I just closed the book I am reading to come write this article.
The author is one I’ve read before and liked. I’ve even heard her speak in person. She impressed me favorably. She’s a well-known ACFW member and author of a prodigious number of books—both fiction and non-fiction. Most of her work is published with CBA houses, including the one I’m reading. My guess is that she’s in her forties or early fifties. I would further surmise that her critique partners and editors are under fifty-five.
“What has age to do with it?” you might ask. Perhaps a lot. It might explain some naïveté on the part of younger writers.
It doesn’t take a lot of discernment to realize that slang words and phrases such as gosh, golly, jeez (or geez), cripes, judas priest, and the like are actually euphemisms for God, Jesus, Christ, and Jesus Christ, and are therefore equally as profane as using the actual names of deity loosely and without reverence—in vain. Other words are fairly obvious: heck, shoot, darn, tarnation (a form of damnation), for example.
Then there are the words that have insinuated themselves into common usage, even among Christians, including the one that prompted this piece. Here’s where age comes into play. I’m over fifty-five; therefore, I remember the original words and their meaning. The enemy has done an excellent job of disguising some of that language—drop a letter here, change a letter there, you get the idea—so that people either really don’t know what they’re saying, have forgotten, or don’t give a hoot. (Did you catch that? Insidious, isn’t it?)
The word that sent me off and writing this is ragging. If you’re about my age, you may be blushing about now. Today it means nagging, giving a hard time, being downright hateful. As a woman might be when she’s on her cycle, which is, by the way, the original meaning. It was meant to be insulting, crass, and vulgar. Do I think for one minute this godly author would have used that word had she known what she was saying? Absolutely not! Further, it was the Christian main character who said it. Ms. Writerly simply didn’t know.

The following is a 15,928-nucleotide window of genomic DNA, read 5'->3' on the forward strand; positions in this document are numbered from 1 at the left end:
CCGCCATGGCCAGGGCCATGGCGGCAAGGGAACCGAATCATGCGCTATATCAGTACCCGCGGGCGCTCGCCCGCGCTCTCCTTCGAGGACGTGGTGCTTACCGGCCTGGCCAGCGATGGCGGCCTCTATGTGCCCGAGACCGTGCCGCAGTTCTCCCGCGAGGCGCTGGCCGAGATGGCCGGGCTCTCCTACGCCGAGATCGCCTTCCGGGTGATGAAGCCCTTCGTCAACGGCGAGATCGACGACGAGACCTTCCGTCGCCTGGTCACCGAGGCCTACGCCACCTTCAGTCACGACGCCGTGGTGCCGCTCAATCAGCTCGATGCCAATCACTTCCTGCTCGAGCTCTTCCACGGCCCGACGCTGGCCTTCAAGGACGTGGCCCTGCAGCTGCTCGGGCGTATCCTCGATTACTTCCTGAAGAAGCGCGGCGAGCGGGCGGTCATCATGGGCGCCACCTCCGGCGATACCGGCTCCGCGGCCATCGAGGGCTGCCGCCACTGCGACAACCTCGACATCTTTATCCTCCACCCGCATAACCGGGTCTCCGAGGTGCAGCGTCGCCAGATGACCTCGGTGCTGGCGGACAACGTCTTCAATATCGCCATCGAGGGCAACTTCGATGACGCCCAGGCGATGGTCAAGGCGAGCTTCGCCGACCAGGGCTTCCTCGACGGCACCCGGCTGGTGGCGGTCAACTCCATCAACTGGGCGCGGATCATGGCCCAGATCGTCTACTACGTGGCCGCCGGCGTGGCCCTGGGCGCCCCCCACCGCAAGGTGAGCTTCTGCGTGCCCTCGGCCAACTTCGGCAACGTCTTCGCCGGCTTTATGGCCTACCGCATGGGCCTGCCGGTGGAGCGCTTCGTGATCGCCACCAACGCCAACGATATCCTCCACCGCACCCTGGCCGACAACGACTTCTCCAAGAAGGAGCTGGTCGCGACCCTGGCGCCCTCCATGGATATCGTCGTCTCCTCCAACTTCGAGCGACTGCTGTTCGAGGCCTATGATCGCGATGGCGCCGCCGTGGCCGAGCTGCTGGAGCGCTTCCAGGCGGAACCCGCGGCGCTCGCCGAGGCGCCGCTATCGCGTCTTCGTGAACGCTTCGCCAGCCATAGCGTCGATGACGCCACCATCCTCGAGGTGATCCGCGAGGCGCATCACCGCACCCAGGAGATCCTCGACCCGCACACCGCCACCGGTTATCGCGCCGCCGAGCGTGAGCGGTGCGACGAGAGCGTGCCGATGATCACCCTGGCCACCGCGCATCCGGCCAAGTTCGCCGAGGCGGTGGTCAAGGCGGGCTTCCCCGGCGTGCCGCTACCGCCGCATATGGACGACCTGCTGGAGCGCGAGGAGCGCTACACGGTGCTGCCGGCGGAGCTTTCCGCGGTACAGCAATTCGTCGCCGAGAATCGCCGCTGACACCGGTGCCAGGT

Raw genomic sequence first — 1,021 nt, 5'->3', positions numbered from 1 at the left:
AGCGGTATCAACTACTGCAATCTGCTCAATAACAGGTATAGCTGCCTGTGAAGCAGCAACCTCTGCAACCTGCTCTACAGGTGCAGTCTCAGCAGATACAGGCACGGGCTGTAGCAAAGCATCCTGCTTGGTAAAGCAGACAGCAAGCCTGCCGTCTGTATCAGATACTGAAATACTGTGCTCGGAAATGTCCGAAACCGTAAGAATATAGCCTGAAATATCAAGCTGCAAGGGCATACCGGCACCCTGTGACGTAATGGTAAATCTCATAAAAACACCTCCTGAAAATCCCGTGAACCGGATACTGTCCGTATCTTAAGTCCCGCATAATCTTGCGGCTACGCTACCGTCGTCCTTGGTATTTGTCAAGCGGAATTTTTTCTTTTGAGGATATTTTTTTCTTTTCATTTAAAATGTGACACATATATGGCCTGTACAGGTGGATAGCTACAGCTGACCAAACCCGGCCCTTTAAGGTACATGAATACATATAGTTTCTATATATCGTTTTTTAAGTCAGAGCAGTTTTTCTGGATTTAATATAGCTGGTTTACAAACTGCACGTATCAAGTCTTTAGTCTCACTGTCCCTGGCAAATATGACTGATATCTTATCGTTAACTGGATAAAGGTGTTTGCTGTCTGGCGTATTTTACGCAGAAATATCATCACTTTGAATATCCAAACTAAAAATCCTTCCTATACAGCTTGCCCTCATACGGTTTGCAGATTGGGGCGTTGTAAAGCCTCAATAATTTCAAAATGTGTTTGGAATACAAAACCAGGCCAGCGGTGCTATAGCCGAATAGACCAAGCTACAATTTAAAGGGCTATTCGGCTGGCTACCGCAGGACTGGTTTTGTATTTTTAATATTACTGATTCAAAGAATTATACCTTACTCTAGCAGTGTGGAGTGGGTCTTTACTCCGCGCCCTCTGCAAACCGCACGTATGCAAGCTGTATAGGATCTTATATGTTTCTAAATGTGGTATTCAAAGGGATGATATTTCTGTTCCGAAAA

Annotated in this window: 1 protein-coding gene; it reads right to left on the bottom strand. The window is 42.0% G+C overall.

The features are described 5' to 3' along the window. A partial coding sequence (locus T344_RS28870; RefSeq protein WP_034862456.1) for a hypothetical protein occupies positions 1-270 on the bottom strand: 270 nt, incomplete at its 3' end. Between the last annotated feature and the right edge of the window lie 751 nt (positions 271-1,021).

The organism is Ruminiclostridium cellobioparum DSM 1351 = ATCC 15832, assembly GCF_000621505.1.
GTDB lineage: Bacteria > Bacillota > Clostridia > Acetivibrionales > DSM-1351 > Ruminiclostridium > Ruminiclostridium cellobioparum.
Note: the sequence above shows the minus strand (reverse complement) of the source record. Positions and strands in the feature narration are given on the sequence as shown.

Oh, and in case you’re wondering, any slang word beginning with the letter “f” –please don’t make me list them—probably is a euphemism for the great-great-granddaddy of “f” words. Do you really want that in your manuscript? (Side note: when a student would use that ancient word in my English classroom, I assigned them to do a thorough etymological study of the word. That deflated their sails quickly.)
My advice to writers would be this: If you are a follower of Jesus Christ, you have the Holy Spirit indwelling. Listen to Him. Listen for that still, small voice. He’s really good at waving red flags. Pay heed to those, and “if in doubt, CHECK IT OUT!” Though I don’t recommend it as recreational reading because it has plenty of extremely offensive content by nature of its purpose, urbandictionary.com is a good source.
“. . . keep that which is committed to thy trust, avoiding profane and vain babblings . . .”
~1 Timothy 6:20
“Let the words of my mouth, and the meditation of my heart, be acceptable in thy sight, O Lord, my strength, and my redeemer.” ~Psalm 19:14
Because of Christ,
Sharon Kirk Clifton